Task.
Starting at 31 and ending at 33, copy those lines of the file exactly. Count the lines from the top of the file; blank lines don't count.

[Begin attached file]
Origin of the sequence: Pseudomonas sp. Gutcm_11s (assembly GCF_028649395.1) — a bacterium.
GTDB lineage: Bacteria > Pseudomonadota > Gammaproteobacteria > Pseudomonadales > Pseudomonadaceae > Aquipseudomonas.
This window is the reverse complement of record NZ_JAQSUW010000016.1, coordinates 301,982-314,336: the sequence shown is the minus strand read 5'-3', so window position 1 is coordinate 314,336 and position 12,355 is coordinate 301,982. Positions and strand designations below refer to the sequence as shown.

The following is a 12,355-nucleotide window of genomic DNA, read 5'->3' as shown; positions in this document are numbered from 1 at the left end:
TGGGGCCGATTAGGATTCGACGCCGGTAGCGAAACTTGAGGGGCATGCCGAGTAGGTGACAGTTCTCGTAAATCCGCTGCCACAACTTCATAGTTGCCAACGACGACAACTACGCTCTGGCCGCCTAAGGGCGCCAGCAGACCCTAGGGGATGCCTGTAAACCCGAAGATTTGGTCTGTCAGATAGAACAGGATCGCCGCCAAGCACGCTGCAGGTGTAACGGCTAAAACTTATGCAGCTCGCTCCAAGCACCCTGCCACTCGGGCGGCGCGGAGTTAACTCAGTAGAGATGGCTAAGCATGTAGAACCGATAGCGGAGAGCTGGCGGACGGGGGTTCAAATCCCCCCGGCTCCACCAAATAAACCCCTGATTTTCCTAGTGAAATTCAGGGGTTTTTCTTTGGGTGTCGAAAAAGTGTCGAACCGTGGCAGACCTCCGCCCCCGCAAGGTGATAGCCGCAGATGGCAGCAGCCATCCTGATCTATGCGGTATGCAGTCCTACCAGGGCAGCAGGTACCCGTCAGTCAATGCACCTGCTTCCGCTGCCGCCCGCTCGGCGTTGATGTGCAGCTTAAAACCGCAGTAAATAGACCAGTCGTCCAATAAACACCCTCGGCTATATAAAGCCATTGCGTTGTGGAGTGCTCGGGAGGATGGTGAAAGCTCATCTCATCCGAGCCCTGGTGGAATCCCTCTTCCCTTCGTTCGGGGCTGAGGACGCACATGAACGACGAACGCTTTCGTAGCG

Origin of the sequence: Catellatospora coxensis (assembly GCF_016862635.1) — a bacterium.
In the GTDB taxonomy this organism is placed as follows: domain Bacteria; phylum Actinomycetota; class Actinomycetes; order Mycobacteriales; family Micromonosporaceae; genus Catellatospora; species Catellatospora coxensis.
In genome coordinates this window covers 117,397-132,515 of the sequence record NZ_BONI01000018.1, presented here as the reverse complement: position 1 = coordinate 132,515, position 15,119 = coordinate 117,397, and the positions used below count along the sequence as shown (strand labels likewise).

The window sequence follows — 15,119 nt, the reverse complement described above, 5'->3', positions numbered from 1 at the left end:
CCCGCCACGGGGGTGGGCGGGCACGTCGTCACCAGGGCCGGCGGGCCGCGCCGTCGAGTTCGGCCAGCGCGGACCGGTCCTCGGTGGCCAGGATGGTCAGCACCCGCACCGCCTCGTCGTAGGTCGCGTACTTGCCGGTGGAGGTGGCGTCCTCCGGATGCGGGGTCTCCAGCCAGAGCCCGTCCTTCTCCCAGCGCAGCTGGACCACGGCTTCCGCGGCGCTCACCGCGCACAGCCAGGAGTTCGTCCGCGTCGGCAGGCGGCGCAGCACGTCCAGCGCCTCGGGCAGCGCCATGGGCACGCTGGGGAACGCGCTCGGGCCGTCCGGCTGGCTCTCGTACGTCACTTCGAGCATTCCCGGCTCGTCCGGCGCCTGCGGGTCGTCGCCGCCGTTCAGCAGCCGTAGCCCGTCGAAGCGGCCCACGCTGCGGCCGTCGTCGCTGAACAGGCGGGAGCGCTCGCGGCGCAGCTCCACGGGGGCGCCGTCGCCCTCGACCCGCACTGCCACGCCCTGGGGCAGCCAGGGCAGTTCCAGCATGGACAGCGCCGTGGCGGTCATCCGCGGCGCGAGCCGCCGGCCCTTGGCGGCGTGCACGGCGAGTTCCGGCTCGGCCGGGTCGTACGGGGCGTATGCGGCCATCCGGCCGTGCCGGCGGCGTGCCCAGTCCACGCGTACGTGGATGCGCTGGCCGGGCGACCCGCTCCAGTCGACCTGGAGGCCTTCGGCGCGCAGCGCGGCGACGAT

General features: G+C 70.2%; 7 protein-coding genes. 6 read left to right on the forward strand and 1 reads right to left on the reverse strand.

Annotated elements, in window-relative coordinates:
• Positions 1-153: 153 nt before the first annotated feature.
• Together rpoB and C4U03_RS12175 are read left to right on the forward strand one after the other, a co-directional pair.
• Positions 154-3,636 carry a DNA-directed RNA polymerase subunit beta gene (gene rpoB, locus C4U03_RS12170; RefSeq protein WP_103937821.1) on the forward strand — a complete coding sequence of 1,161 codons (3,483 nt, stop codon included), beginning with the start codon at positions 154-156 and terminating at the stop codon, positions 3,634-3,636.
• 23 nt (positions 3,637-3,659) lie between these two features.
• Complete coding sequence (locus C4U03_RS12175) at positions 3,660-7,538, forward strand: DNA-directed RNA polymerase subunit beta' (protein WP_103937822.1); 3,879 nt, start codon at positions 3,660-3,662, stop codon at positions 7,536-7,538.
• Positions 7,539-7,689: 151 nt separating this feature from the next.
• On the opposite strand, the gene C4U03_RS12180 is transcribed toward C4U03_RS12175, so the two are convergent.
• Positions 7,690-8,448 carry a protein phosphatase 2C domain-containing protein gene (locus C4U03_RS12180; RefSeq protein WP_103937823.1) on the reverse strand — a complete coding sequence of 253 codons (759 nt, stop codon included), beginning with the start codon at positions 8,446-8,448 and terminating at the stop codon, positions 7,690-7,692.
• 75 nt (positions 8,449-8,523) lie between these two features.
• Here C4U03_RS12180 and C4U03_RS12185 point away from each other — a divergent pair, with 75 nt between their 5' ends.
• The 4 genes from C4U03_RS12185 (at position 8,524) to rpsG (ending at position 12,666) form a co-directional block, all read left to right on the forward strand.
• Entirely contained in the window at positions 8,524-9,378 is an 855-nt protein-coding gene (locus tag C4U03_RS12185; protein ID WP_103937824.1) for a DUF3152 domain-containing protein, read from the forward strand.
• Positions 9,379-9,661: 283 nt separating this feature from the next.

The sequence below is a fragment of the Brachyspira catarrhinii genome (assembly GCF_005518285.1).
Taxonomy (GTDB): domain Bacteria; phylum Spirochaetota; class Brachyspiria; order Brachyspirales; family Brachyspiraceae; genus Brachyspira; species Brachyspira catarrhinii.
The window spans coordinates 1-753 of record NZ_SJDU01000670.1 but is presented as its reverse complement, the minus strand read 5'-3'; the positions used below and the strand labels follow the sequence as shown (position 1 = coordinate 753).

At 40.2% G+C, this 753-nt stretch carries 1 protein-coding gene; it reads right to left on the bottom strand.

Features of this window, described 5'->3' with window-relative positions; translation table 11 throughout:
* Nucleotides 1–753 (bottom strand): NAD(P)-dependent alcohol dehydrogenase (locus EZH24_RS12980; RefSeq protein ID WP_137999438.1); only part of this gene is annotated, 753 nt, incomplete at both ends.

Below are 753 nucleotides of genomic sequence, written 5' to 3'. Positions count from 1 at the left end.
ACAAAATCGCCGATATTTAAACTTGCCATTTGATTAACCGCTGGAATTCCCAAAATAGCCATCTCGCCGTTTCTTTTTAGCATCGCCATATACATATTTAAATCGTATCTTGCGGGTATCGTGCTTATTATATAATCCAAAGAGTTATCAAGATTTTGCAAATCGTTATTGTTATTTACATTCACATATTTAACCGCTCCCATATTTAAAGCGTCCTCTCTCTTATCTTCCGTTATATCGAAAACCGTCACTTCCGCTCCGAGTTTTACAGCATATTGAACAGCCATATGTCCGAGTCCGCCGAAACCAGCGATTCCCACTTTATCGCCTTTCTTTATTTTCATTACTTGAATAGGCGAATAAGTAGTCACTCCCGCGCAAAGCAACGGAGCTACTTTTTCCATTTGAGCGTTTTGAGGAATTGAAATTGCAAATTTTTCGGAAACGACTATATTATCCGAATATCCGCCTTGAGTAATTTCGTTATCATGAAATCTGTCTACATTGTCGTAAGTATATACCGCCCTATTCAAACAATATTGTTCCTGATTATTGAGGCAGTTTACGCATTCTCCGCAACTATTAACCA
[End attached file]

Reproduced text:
* Nucleotides 1–753 (bottom strand): NAD(P)-dependent alcohol dehydrogenase (locus EZH24_RS12980; RefSeq protein ID WP_137999438.1); only part of this gene is annotated, 753 nt, incomplete at both ends.

Below are 753 nucleotides of genomic sequence, written 5' to 3'. Positions count from 1 at the left end.
ACAAAATCGCCGATATTTAAACTTGCCATTTGATTAACCGCTGGAATTCCCAAAATAGCCATCTCGCCGTTTCTTTTTAGCATCGCCATATACATATTTAAATCGTATCTTGCGGGTATCGTGCTTATTATATAATCCAAAGAGTTATCAAGATTTTGCAAATCGTTATTGTTATTTACATTCACATATTTAACCGCTCCCATATTTAAAGCGTCCTCTCTCTTATCTTCCGTTATATCGAAAACCGTCACTTCCGCTCCGAGTTTTACAGCATATTGAACAGCCATATGTCCGAGTCCGCCGAAACCAGCGATTCCCACTTTATCGCCTTTCTTTATTTTCATTACTTGAATAGGCGAATAAGTAGTCACTCCCGCGCAAAGCAACGGAGCTACTTTTTCCATTTGAGCGTTTTGAGGAATTGAAATTGCAAATTTTTCGGAAACGACTATATTATCCGAATATCCGCCTTGAGTAATTTCGTTATCATGAAATCTGTCTACATTGTCGTAAGTATATACCGCCCTATTCAAACAATATTGTTCCTGATTATTGAGGCAGTTTACGCATTCTCCGCAACTATTAACCA